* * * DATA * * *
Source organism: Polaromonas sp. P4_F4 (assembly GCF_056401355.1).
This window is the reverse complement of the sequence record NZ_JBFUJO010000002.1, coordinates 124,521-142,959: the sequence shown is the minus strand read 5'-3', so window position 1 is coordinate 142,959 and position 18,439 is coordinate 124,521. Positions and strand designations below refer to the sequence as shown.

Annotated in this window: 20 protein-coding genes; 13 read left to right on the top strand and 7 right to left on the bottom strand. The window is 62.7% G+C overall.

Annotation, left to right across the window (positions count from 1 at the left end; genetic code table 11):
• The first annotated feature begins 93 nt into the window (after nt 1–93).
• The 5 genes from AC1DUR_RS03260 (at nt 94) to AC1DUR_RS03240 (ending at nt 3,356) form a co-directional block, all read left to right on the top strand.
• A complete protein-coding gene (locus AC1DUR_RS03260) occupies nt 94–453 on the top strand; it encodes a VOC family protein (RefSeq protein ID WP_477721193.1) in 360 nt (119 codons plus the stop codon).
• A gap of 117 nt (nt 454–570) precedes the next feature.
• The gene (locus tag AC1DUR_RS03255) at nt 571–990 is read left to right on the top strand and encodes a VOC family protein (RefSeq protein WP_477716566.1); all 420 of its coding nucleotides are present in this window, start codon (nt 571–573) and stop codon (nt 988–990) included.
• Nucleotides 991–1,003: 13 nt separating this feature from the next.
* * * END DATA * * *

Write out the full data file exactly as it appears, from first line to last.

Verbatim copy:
Source organism: Polaromonas sp. P4_F4 (assembly GCF_056401355.1).
This window is the reverse complement of the sequence record NZ_JBFUJO010000002.1, coordinates 124,521-142,959: the sequence shown is the minus strand read 5'-3', so window position 1 is coordinate 142,959 and position 18,439 is coordinate 124,521. Positions and strand designations below refer to the sequence as shown.

Annotated in this window: 20 protein-coding genes; 13 read left to right on the top strand and 7 right to left on the bottom strand. The window is 62.7% G+C overall.

Annotation, left to right across the window (positions count from 1 at the left end; genetic code table 11):
• The first annotated feature begins 93 nt into the window (after nt 1–93).
• The 5 genes from AC1DUR_RS03260 (at nt 94) to AC1DUR_RS03240 (ending at nt 3,356) form a co-directional block, all read left to right on the top strand.
• A complete protein-coding gene (locus AC1DUR_RS03260) occupies nt 94–453 on the top strand; it encodes a VOC family protein (RefSeq protein ID WP_477721193.1) in 360 nt (119 codons plus the stop codon).
• A gap of 117 nt (nt 454–570) precedes the next feature.
• The gene (locus tag AC1DUR_RS03255) at nt 571–990 is read left to right on the top strand and encodes a VOC family protein (RefSeq protein WP_477716566.1); all 420 of its coding nucleotides are present in this window, start codon (nt 571–573) and stop codon (nt 988–990) included.
• Nucleotides 991–1,003: 13 nt separating this feature from the next.